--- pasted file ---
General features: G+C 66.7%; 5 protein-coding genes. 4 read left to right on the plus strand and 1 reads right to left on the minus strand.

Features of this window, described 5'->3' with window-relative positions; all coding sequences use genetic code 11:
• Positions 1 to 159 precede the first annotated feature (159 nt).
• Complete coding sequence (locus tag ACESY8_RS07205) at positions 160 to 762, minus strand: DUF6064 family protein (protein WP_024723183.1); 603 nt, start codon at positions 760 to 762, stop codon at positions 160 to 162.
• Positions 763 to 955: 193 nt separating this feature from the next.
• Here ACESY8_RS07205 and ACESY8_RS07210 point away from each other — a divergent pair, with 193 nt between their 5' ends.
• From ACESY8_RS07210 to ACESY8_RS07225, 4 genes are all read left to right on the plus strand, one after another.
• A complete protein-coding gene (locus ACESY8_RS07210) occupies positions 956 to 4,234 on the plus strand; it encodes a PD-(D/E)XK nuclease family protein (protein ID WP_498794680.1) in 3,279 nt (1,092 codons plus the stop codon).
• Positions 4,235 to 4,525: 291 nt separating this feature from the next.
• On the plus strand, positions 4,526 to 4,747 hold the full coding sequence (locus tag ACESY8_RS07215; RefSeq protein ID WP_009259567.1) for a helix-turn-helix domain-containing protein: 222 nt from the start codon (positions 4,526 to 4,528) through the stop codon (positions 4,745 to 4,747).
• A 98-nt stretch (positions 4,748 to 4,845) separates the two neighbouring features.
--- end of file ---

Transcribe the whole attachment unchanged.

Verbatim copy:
General features: G+C 66.7%; 5 protein-coding genes. 4 read left to right on the plus strand and 1 reads right to left on the minus strand.

Features of this window, described 5'->3' with window-relative positions; all coding sequences use genetic code 11:
• Positions 1 to 159 precede the first annotated feature (159 nt).
• Complete coding sequence (locus tag ACESY8_RS07205) at positions 160 to 762, minus strand: DUF6064 family protein (protein WP_024723183.1); 603 nt, start codon at positions 760 to 762, stop codon at positions 160 to 162.
• Positions 763 to 955: 193 nt separating this feature from the next.
• Here ACESY8_RS07205 and ACESY8_RS07210 point away from each other — a divergent pair, with 193 nt between their 5' ends.
• From ACESY8_RS07210 to ACESY8_RS07225, 4 genes are all read left to right on the plus strand, one after another.
• A complete protein-coding gene (locus ACESY8_RS07210) occupies positions 956 to 4,234 on the plus strand; it encodes a PD-(D/E)XK nuclease family protein (protein ID WP_498794680.1) in 3,279 nt (1,092 codons plus the stop codon).
• Positions 4,235 to 4,525: 291 nt separating this feature from the next.
• On the plus strand, positions 4,526 to 4,747 hold the full coding sequence (locus tag ACESY8_RS07215; RefSeq protein ID WP_009259567.1) for a helix-turn-helix domain-containing protein: 222 nt from the start codon (positions 4,526 to 4,528) through the stop codon (positions 4,745 to 4,747).
• A 98-nt stretch (positions 4,748 to 4,845) separates the two neighbouring features.